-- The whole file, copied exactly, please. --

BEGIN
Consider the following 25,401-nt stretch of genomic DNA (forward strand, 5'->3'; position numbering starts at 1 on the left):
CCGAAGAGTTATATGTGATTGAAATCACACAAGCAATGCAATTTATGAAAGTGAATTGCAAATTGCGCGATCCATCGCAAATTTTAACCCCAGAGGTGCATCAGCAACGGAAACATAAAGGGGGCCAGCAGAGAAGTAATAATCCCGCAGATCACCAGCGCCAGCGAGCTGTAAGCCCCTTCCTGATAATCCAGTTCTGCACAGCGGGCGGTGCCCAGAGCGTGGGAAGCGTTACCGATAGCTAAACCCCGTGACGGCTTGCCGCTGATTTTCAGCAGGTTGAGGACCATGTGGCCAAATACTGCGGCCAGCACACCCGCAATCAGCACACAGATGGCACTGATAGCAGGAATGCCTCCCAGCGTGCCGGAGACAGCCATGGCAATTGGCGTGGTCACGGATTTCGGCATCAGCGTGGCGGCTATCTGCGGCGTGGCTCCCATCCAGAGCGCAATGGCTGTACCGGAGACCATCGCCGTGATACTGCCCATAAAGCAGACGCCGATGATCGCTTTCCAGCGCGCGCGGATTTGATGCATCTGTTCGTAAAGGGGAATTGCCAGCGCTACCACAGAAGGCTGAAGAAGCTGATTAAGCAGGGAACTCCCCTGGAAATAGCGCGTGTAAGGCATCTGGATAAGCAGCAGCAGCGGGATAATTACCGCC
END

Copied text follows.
Consider the following 25,401-nt stretch of genomic DNA (forward strand, 5'->3'; position numbering starts at 1 on the left):
CCGAAGAGTTATATGTGATTGAAATCACACAAGCAATGCAATTTATGAAAGTGAATTGCAAATTGCGCGATCCATCGCAAATTTTAACCCCAGAGGTGCATCAGCAACGGAAACATAAAGGGGGCCAGCAGAGAAGTAATAATCCCGCAGATCACCAGCGCCAGCGAGCTGTAAGCCCCTTCCTGATAATCCAGTTCTGCACAGCGGGCGGTGCCCAGAGCGTGGGAAGCGTTACCGATAGCTAAACCCCGTGACGGCTTGCCGCTGATTTTCAGCAGGTTGAGGACCATGTGGCCAAATACTGCGGCCAGCACACCCGCAATCAGCACACAGATGGCACTGATAGCAGGAATGCCTCCCAGCGTGCCGGAGACAGCCATGGCAATTGGCGTGGTCACGGATTTCGGCATCAGCGTGGCGGCTATCTGCGGCGTGGCTCCCATCCAGAGCGCAATGGCTGTACCGGAGACCATCGCCGTGATACTGCCCATAAAGCAGACGCCGATGATCGCTTTCCAGCGCGCGCGGATTTGATGCATCTGTTCGTAAAGGGGAATTGCCAGCGCTACCACAGAAGGCTGAAGAAGCTGATTAAGCAGGGAACTCCCCTGGAAATAGCGCGTGTAAGGCATCTGGATAAGCAGCAGCAGCGGGATAATTACCGCC